Linda Redsky says she was overwhelmed when the chief of her community asked her to go to Geneva, Switzerland, and speak to the United Nations about the state of drinking water in Shoal Lake 40 First Nation, about 500 kilometres northwest of Thunder Bay, Ont.

"I couldn't even sleep at night after he asked me," said Redsky.

But she said she talked it over with her husband, who encouraged her to take advantage of this "once in a lifetime opportunity".

So on Monday, Redsky was part of a First Nations women's delegation from Ontario, which was speaking before the United Nations committee on economic, social and cultural rights (CESCR). The committee is reviewing Canada's record on human rights.

The delegation is being led by Human Rights Watch, which spent approximately a year researching the water and sanitation conditions in a number of Ontario First Nations, including Shoal Lake 40, Neskantaga, Grassy Narrows and Batchewana.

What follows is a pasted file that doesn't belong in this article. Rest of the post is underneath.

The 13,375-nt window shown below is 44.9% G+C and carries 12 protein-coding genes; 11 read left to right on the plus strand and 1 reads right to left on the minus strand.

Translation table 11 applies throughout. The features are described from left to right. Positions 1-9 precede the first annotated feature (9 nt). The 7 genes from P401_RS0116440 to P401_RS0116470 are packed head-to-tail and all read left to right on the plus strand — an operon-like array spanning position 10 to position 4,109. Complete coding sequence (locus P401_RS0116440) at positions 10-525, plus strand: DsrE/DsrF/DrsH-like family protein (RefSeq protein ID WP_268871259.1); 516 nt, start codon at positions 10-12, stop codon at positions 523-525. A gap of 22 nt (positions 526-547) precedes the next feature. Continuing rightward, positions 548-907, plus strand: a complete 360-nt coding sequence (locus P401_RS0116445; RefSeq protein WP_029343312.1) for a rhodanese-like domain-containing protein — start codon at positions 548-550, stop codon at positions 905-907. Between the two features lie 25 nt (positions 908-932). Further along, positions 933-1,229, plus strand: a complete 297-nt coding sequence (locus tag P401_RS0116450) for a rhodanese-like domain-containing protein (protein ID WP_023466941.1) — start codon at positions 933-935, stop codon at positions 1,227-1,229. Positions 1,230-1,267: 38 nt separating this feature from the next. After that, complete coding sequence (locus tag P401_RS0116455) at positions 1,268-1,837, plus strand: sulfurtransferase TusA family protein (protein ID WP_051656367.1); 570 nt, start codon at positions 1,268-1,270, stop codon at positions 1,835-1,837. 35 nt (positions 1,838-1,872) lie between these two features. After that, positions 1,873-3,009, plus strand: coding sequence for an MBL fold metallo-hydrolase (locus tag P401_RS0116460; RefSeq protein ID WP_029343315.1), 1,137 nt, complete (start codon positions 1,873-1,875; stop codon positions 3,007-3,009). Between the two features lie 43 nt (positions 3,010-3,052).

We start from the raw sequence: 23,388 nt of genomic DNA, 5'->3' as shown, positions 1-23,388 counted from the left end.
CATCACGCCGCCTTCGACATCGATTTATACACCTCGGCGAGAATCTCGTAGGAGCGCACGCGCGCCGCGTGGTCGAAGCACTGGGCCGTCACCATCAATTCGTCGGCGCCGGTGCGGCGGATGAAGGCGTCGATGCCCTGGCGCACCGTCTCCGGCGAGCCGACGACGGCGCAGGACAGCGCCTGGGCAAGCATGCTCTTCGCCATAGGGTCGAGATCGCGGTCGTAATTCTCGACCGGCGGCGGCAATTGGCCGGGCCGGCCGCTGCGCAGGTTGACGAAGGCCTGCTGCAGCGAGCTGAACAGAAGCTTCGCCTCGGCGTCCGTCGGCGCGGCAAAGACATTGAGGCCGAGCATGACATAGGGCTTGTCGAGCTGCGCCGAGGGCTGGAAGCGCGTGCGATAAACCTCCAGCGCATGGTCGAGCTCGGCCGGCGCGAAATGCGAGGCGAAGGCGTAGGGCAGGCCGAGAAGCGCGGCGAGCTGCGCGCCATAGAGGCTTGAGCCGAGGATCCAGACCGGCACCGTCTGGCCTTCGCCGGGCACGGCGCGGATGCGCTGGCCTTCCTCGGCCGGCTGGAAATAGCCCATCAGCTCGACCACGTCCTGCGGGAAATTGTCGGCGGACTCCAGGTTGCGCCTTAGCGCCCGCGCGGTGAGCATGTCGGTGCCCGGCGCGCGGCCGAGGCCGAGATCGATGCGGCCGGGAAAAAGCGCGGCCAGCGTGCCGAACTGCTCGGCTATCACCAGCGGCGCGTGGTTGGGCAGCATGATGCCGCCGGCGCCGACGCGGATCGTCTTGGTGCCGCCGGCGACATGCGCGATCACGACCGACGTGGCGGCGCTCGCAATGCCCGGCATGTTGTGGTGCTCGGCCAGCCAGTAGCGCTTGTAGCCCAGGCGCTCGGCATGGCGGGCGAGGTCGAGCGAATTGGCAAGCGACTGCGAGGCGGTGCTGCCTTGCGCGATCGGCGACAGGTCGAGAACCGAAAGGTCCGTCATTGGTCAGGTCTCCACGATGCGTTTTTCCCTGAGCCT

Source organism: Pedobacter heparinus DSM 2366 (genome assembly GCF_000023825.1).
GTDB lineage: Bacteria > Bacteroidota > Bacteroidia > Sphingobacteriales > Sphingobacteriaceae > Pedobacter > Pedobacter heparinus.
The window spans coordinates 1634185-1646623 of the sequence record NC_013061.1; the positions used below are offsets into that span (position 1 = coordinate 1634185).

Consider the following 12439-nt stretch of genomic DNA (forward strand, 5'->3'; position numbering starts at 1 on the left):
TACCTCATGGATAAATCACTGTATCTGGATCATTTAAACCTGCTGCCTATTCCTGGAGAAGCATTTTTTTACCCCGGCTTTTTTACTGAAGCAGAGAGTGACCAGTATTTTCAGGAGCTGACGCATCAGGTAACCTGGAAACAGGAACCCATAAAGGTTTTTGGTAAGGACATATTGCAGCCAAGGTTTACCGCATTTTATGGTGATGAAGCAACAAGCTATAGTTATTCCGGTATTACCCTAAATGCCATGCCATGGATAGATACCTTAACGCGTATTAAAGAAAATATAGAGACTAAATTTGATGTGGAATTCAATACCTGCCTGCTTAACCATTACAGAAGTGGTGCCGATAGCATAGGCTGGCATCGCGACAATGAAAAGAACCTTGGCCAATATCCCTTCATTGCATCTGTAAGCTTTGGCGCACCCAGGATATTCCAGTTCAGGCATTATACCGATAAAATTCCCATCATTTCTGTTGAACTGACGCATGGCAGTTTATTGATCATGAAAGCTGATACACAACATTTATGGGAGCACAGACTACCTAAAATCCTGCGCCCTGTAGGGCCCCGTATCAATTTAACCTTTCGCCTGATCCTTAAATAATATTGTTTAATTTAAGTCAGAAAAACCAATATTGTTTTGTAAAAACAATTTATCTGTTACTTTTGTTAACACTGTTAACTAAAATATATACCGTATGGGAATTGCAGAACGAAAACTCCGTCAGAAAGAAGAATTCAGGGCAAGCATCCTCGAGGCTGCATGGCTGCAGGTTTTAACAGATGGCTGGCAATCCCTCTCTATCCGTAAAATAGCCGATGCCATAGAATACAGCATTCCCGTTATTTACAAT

Shoal Lake 40 has been under a boil-water advisory for nearly 20 years, while at the same time providing clean drinking water to Winnipeg, Redsky explained to the members of the CESCR committee.

"I said things need to change in our communities, not only for us, but for our children because they need to have clean water. I shouldn't need to have to take my boy to Winnipeg to have a clean bath for his eczema so he doesn't get infected," said Redsky.

The Ontario delegation will make several presentations this week, focussing on women's issues, water and climate change.

"We really need to be heard," said Redsky.